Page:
Between January 1927 and October 1940, Mexico expropriated more than six million acres of land owned by some 319 Americans and redistributed the properties to the nation’s campesinos. Most of the transfers occurred during the aggressively reformist administration of Lázaro Cárdenas in the mid to late 1930s. Mexico agreed to pay the owners for their losses, but how, when, and how much became contentious issues between the governments of the two countries. U.S. “hawks” threatened sanctions, even war, if Mexico did not promptly pay its due, but cooler heads contained the dispute within diplomatic bounds, where Mexican negotiators proved to be clever, able adversaries and eventually won the day. The give- and-take between the arbiters makes for suspenseful, dramatic reading, and in The Agrarian Dispute John J. Dwyer tells the story well.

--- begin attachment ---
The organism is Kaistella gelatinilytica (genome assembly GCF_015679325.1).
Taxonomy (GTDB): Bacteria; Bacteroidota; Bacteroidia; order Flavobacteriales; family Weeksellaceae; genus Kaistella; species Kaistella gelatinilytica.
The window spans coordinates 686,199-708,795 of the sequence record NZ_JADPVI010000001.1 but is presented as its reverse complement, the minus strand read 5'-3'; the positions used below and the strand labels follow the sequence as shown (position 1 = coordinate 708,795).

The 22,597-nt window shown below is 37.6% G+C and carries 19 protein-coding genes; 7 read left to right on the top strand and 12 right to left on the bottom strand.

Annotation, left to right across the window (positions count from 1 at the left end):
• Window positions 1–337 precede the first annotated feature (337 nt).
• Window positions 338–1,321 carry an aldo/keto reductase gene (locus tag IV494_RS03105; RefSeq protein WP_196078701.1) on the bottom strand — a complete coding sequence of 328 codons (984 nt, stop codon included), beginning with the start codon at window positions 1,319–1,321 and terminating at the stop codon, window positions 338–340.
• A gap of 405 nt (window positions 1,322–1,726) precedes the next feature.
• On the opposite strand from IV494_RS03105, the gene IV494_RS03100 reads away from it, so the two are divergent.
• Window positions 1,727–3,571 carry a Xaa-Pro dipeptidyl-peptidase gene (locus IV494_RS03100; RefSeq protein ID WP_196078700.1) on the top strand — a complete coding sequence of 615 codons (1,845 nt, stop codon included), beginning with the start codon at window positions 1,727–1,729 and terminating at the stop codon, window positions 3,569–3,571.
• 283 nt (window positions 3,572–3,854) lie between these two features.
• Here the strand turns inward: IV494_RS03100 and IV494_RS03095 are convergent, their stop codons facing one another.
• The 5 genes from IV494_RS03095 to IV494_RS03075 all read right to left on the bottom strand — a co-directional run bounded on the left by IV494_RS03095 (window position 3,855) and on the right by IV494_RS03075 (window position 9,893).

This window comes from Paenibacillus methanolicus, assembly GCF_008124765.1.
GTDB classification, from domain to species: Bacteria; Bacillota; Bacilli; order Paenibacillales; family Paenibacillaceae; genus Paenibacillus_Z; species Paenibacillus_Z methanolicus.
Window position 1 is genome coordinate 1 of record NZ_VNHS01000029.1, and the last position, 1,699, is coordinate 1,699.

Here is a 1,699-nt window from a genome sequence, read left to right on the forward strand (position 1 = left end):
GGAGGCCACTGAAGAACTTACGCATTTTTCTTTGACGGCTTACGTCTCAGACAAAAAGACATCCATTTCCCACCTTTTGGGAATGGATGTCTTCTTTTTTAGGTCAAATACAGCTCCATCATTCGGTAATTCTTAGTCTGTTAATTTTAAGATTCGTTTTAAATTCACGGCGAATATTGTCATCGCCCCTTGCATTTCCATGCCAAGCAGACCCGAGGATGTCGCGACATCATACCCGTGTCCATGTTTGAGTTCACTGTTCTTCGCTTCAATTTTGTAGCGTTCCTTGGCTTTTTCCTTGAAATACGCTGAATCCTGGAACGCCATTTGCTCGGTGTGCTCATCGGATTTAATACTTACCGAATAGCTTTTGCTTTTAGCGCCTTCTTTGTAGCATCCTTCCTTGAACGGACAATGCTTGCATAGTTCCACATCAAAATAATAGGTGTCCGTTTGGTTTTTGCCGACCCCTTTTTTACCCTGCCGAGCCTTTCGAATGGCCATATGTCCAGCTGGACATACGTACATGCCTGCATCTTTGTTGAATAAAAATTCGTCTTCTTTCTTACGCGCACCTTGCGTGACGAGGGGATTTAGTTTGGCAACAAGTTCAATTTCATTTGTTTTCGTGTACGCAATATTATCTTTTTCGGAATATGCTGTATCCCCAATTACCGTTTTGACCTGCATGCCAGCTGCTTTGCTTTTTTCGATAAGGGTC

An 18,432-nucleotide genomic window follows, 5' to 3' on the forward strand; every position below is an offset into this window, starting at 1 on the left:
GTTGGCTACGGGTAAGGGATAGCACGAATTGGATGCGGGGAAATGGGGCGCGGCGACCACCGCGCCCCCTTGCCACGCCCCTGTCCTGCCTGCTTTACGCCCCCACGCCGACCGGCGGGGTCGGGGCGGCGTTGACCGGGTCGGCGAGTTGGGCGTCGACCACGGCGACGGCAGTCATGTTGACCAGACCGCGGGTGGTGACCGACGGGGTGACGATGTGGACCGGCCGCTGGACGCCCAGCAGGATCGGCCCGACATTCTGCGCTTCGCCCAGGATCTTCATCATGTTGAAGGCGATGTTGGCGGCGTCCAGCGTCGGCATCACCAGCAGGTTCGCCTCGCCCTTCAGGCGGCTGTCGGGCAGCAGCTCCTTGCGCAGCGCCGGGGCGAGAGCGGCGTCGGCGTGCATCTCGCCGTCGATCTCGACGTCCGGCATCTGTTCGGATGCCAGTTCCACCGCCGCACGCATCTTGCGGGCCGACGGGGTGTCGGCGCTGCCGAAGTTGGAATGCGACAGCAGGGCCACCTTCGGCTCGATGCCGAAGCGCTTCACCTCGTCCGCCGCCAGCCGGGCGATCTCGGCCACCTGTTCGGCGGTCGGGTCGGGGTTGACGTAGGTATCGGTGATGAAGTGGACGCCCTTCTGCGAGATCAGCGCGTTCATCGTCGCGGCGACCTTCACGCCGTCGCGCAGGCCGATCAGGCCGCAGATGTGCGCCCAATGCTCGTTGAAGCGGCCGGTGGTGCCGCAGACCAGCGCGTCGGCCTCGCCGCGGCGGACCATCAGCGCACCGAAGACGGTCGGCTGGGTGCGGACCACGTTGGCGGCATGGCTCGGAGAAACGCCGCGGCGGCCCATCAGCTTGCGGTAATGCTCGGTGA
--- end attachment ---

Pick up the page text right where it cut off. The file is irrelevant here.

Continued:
The most famous expropriation of the period occurred on March 18, 1938, when Cárdenas nationalized the properties of...

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